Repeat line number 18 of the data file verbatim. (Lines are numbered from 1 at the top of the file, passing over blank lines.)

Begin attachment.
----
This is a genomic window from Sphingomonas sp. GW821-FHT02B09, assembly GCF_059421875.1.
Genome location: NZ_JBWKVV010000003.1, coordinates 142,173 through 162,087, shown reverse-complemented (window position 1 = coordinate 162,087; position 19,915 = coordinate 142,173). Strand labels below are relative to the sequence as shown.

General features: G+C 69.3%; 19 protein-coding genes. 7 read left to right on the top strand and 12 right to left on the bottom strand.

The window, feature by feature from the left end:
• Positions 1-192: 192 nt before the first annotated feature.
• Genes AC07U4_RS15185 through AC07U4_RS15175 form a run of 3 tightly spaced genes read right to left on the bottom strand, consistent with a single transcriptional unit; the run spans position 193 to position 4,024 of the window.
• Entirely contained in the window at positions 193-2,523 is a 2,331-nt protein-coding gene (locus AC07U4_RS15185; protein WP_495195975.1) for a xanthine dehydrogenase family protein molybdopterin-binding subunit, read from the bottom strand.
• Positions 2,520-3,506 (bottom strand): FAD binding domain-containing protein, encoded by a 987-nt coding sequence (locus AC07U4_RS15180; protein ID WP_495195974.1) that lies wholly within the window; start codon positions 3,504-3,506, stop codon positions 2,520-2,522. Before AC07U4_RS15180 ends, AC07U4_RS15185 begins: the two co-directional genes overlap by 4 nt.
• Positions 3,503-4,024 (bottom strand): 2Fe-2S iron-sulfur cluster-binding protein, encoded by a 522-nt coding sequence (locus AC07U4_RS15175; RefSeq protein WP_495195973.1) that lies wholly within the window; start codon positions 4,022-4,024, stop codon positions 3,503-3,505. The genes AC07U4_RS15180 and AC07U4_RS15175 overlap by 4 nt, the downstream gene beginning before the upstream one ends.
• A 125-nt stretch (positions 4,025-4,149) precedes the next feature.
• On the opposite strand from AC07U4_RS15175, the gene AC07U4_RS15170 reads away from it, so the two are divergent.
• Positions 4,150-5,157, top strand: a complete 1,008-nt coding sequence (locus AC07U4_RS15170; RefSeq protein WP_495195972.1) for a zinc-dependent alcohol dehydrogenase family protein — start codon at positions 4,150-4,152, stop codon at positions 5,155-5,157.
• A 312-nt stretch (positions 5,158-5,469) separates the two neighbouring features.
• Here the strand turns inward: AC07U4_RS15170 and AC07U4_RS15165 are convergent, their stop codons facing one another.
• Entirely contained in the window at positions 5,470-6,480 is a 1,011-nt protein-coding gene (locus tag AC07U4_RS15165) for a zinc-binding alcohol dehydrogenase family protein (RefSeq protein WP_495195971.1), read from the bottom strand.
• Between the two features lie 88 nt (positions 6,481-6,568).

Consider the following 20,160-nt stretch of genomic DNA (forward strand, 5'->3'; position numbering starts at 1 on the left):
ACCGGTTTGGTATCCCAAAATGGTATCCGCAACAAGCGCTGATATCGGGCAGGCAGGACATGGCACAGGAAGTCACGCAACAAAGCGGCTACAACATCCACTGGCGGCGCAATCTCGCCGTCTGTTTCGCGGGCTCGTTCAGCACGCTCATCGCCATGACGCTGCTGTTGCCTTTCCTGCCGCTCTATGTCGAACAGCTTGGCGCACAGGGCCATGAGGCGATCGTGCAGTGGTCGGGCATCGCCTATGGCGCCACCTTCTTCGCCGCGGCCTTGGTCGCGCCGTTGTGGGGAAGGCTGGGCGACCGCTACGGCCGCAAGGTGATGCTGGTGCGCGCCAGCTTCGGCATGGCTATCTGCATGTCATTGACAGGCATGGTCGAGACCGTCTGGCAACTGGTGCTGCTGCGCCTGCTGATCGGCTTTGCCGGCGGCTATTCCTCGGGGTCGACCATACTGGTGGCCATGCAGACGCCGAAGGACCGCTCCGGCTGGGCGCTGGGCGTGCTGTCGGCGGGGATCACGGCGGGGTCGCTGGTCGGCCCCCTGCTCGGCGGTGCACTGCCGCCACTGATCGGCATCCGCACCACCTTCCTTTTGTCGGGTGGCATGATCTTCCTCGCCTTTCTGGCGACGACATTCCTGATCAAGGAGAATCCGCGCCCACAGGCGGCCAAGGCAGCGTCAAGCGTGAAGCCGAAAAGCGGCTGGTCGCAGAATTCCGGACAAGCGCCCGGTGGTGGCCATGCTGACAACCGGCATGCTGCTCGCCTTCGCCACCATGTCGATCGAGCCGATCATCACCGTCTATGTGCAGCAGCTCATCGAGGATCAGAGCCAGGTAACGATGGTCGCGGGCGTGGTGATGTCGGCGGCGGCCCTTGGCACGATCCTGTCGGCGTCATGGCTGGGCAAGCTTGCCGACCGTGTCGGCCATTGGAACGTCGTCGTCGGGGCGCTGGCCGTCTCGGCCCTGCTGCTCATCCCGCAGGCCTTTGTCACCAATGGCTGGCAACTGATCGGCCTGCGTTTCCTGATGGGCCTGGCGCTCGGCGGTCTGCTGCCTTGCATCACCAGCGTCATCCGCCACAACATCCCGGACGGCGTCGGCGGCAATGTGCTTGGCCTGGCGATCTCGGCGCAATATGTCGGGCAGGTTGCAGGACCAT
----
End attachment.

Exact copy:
ACCGGTTTGGTATCCCAAAATGGTATCCGCAACAAGCGCTGATATCGGGCAGGCAGGACATGGCACAGGAAGTCACGCAACAAAGCGGCTACAACATCCACTGGCGGCGCAATCTCGCCGTCTGTTTCGCGGGCTCGTTCAGCACGCTCATCGCCATGACGCTGCTGTTGCCTTTCCTGCCGCTCTATGTCGAACAGCTTGGCGCACAGGGCCATGAGGCGATCGTGCAGTGGTCGGGCATCGCCTATGGCGCCACCTTCTTCGCCGCGGCCTTGGTCGCGCCGTTGTGGGGAAGGCTGGGCGACCGCTACGGCCGCAAGGTGATGCTGGTGCGCGCCAGCTTCGGCATGGCTATCTGCATGTCATTGACAGGCATGGTCGAGACCGTCTGGCAACTGGTGCTGCTGCGCCTGCTGATCGGCTTTGCCGGCGGCTATTCCTCGGGGTCGACCATACTGGTGGCCATGCAGACGCCGAAGGACCGCTCCGGCTGGGCGCTGGGCGTGCTGTCGGCGGGGATCACGGCGGGGTCGCTGGTCGGCCCCCTGCTCGGCGGTGCACTGCCGCCACTGATCGGCATCCGCACCACCTTCCTTTTGTCGGGTGGCATGATCTTCCTCGCCTTTCTGGCGACGACATTCCTGATCAAGGAGAATCCGCGCCCACAGGCGGCCAAGGCAGCGTCAAGCGTGAAGCCGAAAAGCGGCTGGTCGCAGAATTCCGGACAAGCGCCCGGTGGTGGCCATGCTGACAACCGGCATGCTGCTCGCCTTCGCCACCATGTCGATCGAGCCGATCATCACCGTCTATGTGCAGCAGCTCATCGAGGATCAGAGCCAGGTAACGATGGTCGCGGGCGTGGTGATGTCGGCGGCGGCCCTTGGCACGATCCTGTCGGCGTCATGGCTGGGCAAGCTTGCCGACCGTGTCGGCCATTGGAACGTCGTCGTCGGGGCGCTGGCCGTCTCGGCCCTGCTGCTCATCCCGCAGGCCTTTGTCACCAATGGCTGGCAACTGATCGGCCTGCGTTTCCTGATGGGCCTGGCGCTCGGCGGTCTGCTGCCTTGCATCACCAGCGTCATCCGCCACAACATCCCGGACGGCGTCGGCGGCAATGTGCTTGGCCTGGCGATCTCGGCGCAATATGTCGGGCAGGTTGCAGGACCAT